A penniless Negress. Nothing more. This is how you will be remembered. His words rang true. She would choose to seem just another poor broken-down Negress. She saw nothing wrong in that, nothing to be ashamed about. In this small way, she would live and die as she wished. That was a sort of freedom.
“You want more tea?” she asked them. “I can still find the roots myself. This here tea you can’t find in a big city.”
They nodded and thanked her.
It pleased her that she was using the tea service she’d gotten long ago, in another world, with a delicate pattern of leaves chasing each other across its surface. She had nothing new: her possessions now were few, and growing fewer. For many years she had saved every penny she could to put into the endowment, to give to this university of strangers who did not know her and would never know her name.
This was not about names. This was, always and forever, about that one child—that hope, that possibility—who had hoped someday the world could get better, for Negroes especially, but maybe even for whites, too.
She stood up. “I’ll go get the tea,” she told them. “And I’ll bring out more biscuits. It’s a long trip back to the city.”
July 2, 1867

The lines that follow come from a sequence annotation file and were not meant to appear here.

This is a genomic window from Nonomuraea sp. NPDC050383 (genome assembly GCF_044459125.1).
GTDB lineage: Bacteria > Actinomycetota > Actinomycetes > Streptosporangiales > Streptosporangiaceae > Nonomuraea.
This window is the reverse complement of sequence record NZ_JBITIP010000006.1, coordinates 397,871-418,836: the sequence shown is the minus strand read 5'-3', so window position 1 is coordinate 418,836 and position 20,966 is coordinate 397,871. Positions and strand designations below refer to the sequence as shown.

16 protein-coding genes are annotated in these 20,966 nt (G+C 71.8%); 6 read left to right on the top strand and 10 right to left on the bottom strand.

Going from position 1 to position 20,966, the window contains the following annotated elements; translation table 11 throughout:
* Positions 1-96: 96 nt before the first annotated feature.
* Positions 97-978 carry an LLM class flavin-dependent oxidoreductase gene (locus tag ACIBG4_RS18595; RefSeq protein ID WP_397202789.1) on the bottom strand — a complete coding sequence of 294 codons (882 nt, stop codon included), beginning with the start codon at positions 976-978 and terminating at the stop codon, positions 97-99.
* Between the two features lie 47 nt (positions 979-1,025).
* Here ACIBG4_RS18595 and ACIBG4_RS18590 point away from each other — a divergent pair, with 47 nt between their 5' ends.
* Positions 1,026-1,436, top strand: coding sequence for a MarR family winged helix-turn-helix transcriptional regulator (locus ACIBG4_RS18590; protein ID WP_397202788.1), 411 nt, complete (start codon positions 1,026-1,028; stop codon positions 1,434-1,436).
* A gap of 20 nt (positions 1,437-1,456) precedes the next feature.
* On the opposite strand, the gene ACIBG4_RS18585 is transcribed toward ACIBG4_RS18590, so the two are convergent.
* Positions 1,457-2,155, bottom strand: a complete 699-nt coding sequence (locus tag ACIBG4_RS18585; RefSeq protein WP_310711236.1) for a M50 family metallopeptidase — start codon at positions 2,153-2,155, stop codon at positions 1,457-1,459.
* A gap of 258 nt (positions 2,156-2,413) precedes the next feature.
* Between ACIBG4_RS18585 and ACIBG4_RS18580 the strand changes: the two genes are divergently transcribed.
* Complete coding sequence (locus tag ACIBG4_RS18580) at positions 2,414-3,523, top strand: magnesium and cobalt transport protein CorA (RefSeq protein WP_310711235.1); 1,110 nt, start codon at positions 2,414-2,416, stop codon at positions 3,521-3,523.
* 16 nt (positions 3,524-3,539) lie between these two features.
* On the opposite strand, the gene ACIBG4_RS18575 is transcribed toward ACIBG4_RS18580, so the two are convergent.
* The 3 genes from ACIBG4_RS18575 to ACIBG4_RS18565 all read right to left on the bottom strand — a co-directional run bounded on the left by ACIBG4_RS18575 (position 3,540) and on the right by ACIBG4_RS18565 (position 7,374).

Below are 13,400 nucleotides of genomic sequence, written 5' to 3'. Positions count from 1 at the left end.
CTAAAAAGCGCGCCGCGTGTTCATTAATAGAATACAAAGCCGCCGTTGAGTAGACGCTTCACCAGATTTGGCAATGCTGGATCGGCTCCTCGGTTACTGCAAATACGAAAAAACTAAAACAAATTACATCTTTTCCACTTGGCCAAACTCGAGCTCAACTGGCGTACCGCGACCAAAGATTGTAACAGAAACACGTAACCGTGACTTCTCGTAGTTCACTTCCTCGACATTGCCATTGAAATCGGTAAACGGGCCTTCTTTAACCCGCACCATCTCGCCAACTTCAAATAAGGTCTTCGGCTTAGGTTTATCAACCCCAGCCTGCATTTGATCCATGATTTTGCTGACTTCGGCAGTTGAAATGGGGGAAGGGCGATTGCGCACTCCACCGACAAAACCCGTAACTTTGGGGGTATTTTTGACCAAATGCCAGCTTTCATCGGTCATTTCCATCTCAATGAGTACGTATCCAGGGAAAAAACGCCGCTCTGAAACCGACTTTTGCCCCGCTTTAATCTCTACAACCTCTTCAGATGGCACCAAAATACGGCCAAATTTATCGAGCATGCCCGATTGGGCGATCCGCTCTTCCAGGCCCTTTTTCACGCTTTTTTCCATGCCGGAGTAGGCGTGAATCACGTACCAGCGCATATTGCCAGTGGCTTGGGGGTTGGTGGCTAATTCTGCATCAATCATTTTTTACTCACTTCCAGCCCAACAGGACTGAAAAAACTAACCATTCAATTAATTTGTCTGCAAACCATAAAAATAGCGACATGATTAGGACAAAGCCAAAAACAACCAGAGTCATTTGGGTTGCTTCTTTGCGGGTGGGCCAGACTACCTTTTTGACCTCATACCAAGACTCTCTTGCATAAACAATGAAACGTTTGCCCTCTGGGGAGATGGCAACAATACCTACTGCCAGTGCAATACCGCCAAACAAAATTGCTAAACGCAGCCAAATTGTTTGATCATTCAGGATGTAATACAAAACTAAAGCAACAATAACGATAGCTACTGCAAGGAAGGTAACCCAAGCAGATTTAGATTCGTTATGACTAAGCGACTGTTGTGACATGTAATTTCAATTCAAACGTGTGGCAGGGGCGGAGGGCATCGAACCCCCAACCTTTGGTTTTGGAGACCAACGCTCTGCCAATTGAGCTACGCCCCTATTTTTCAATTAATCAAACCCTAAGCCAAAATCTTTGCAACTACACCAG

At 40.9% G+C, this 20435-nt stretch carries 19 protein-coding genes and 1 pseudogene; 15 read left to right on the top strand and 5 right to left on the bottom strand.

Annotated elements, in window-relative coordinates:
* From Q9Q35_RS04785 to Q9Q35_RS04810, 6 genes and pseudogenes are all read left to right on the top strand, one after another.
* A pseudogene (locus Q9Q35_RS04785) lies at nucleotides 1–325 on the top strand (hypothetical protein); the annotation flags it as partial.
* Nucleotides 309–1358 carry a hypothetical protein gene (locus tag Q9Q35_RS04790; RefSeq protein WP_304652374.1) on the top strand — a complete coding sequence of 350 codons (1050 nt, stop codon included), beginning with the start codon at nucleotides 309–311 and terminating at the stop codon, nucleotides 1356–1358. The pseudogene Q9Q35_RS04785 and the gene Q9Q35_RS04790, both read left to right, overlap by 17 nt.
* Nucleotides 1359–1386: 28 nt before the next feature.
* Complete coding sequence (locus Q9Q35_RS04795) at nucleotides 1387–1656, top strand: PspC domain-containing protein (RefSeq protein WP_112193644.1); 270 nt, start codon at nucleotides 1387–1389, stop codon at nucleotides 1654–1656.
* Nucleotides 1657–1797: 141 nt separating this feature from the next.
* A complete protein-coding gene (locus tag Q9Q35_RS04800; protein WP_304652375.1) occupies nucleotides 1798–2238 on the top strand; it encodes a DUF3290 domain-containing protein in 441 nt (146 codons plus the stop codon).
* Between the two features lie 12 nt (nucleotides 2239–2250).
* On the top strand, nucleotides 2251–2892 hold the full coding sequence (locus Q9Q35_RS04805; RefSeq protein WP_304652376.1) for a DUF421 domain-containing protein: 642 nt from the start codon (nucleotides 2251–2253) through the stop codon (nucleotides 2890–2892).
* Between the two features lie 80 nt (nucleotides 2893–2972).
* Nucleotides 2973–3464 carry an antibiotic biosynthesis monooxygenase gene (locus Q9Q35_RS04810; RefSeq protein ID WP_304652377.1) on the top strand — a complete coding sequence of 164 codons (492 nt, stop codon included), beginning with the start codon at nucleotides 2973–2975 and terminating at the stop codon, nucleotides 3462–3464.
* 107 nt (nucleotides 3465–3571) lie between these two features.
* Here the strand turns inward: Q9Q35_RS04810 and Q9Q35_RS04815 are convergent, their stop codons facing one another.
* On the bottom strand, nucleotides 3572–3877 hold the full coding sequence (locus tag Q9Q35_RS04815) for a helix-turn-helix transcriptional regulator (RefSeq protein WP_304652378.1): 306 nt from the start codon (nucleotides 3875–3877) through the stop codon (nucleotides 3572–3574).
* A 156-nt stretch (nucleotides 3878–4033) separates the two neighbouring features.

That morning, just as the world stirred in a light breeze, there had been a difficult birth. The new mother gasped in pain, but at bedside Mariah listened beyond that, she listened to the air around her, trying to breathe so slow and light that she could hear only the blood in her head. She heard the rest of the world clearly, the sounds of cutlery on plates in the nearby fancy house and the rattle of feet far off out on the street. When a baby was on its way, right when it was about to enter her world, Mariah became vigilant, her senses more powerful. She was the guard at the gates, the lioness with her nose in the wind and her teeth bared. It’s a hard, hard world, child. You will need help. And then she heard the servants whispering in the kitchen by the woodstove. She heard, out in the street: Won’t be no nigger speeches here, you mark my words. They’ll lose the gumption, you’ll see. They’ll run away. They don’t know what’s coming. One of the maids—Emma May, whom the family had brought from Nashville—whispered to one of the kitchen boys, Go run and get Dr. Cliffe.